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Infant mortality rate is higher for boys than for girls, with 10.69 deaths over 1,000 live births and 8.65 deaths over 1,000 live births, respectively.[72]

UNICEF data on education statistics reveal that the gender gap in both primary education and literacy rates is almost closed. The 2008-2012 net attendance ratio in primary school is 86.2% for males and 86.6% for females. The same estimate for secondary school participation is, instead, higher for girls (84.8%) than for boys (76.5%).[73] In addition, women form the bulk of university students.[74] Boys and girls’ literacy rates for the 15-24 age group are almost identical, at around 98%.[75]

The figures above would not indicate that Bahrain is a country of concern in regard to gender-specific access to education.

 

[70] CIA (2013) [71] CIA (2013) [72] CIA (2013) [73] UNICEF Statistics (2013) [74] Ahmed (2010) p.73 [75] UNICEF Statistics (2013)

RESTRICTED RESOURCES AND ASSETS: 

Under Bahrain’s Constitution, Commercial Code, and National Action Charter, women have the right to own, access, and manage land and non-land assets (property other than land).[76], [77], [78]

On marriage, a woman retains control and ownership of any property that she owns unless stipulated in the marriage contract; she can manage and dispose of that property without her husband’s consent.[79], [80]

Property and land ownership is governed by civil law in Bahrain, not by Sharia law. Under civil law, women have the same legal capacity as men.[81]

No data on women’s access to and ownership of land and property other than land was found.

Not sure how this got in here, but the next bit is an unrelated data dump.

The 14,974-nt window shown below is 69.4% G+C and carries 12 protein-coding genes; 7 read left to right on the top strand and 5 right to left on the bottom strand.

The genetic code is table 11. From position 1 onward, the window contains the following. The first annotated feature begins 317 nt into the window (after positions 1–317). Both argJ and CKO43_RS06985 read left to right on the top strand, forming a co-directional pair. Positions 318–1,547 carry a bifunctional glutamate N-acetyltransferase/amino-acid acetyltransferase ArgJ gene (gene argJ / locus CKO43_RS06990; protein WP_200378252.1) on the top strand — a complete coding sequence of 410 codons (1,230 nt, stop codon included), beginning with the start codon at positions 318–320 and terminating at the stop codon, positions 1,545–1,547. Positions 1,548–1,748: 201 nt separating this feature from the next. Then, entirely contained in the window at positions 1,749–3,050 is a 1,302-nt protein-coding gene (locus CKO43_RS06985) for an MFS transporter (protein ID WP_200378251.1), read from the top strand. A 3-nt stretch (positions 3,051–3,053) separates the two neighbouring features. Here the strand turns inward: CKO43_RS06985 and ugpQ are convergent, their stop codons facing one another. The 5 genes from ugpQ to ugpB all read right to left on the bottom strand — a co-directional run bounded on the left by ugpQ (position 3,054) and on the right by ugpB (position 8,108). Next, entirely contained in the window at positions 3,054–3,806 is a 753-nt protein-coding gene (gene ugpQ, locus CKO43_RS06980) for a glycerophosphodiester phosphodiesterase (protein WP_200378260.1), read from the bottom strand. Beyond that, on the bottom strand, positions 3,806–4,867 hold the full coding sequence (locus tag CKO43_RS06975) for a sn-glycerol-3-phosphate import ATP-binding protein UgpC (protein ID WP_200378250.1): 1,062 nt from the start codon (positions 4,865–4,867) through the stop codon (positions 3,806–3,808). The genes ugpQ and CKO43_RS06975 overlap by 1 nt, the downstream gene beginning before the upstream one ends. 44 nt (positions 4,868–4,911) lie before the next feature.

Some women authorise a male family member to manage property, land, and other assets.[82]In addition, the Bahrain Women’s Union note that in practice, in the case of divorce, it is often difficult for women to claim their right to property purchased jointly during the marriage.[83]

Women and men have the same legal rights to access financial services, including credit and bank loans (law not specified).[84]

In practice, it appears that some do experience discrimination in accessing credit, including credit provided by government agencies. For instance, women are only able to apply for state-subsidised loans to purchase property if they are widowed or divorced; otherwise, they need the agreement of their husbands.[85]

According to financial inclusion data held by the World Bank, 49% of adult women had a bank account in 2011, compared to 79% of men. In the same year, 22% of adults had taken out a loan with a financial institution (defined as a bank, credit union, microfinance institution, or another financial institution such as a cooperative); these data were not disaggregated by gender.[86]

Some government programmes to support the establishment of small and medium-sized businesses have specifically targeted women. These include the Family Bank, established in 2007, which provides micro-credit as well as other services to support women entrepreneurs, and the Edbaa Bank (established in 2009), which provides micro-credit to low-income recipients. Women made up 65% of recipients of micro-credit loans from the Edbaa Bank, to the end of 2010.[87]

 

[76] Bahrain Women’s Union and Others (2008), p.19 [77] Ahmed, Dunya Ahmed Abdulla (2010), p.72 [78] CEDAW (2011), p.50 [79] Ahmed, Dunya Ahmed Abdulla (2010), p.72 [80] CEDAW (2007), pp.101, 109 [81] CEDAW (2007), pp.21-22, 101 [82] CEDAW (2008a), p.16 [83] Bahrain Women’s Union and Others (2008), p.22 [84] CEDAW (2011), p.49 [85] AlMunajjed, Mona S. (2012) [86] World Bank (n.d.) [87] CEDAW (2011), p.49